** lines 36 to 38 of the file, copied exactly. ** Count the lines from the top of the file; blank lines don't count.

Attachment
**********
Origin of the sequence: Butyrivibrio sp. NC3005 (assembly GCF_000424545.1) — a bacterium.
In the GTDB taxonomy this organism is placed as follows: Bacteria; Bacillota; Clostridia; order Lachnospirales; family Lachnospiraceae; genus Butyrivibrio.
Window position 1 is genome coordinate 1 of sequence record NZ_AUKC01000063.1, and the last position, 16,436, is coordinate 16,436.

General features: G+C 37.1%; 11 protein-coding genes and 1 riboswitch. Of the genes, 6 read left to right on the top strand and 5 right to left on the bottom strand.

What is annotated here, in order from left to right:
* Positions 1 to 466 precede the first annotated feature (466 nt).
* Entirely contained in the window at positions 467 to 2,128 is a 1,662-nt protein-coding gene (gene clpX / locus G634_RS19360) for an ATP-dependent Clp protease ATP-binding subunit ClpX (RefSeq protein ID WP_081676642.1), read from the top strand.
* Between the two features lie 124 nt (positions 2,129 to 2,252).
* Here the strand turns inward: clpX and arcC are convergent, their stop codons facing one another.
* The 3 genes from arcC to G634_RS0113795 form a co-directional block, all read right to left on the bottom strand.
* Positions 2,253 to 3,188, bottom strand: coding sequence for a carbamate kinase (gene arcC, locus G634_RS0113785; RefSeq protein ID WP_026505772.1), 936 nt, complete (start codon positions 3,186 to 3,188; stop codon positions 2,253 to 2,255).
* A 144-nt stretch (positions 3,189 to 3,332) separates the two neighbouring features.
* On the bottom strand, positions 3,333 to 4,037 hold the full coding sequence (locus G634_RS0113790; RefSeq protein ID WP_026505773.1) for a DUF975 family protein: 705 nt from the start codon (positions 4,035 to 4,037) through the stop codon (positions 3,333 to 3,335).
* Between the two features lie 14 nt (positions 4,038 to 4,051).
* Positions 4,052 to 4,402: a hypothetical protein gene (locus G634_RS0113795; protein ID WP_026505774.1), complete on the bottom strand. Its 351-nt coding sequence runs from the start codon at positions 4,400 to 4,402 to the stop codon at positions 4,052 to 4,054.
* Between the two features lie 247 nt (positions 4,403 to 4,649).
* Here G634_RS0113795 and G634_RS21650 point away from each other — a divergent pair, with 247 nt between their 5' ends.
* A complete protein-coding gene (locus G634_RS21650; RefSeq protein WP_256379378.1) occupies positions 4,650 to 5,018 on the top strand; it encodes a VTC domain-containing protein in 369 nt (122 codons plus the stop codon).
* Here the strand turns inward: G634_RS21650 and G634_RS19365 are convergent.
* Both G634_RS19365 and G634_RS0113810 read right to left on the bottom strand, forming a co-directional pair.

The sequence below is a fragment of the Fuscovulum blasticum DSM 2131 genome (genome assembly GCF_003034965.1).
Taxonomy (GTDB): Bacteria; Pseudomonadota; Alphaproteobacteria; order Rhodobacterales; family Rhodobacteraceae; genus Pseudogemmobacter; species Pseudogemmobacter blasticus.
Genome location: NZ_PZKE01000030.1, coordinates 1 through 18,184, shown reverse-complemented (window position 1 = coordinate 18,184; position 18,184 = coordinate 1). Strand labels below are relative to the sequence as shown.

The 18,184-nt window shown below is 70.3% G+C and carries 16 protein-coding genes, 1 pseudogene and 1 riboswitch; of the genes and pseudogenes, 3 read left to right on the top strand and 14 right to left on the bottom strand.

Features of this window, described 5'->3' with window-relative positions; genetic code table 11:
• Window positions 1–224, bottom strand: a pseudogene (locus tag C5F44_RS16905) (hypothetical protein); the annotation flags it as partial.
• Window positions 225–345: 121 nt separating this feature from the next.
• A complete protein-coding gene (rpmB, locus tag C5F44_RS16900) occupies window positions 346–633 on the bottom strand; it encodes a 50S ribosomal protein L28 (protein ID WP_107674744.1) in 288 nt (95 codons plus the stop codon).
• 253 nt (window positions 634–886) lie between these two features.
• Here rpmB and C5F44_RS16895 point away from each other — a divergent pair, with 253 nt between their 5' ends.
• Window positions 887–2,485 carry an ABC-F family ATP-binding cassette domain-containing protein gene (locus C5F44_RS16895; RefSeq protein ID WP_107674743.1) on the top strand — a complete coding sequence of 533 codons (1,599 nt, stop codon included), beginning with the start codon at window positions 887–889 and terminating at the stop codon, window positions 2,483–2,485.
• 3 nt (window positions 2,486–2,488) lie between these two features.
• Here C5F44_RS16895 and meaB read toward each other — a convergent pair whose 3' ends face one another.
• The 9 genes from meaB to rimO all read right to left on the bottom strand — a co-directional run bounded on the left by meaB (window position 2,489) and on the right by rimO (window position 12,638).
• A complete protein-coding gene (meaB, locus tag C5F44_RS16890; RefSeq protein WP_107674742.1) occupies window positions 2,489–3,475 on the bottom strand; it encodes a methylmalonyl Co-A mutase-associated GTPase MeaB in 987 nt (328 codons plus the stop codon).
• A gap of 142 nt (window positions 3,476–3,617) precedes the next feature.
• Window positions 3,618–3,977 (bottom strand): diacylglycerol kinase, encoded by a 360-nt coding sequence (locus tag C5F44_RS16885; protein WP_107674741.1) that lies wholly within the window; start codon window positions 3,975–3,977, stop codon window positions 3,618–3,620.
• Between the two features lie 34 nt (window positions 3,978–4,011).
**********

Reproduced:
• A gap of 142 nt (window positions 3,476–3,617) precedes the next feature.
• Window positions 3,618–3,977 (bottom strand): diacylglycerol kinase, encoded by a 360-nt coding sequence (locus tag C5F44_RS16885; protein WP_107674741.1) that lies wholly within the window; start codon window positions 3,975–3,977, stop codon window positions 3,618–3,620.
• Between the two features lie 34 nt (window positions 3,978–4,011).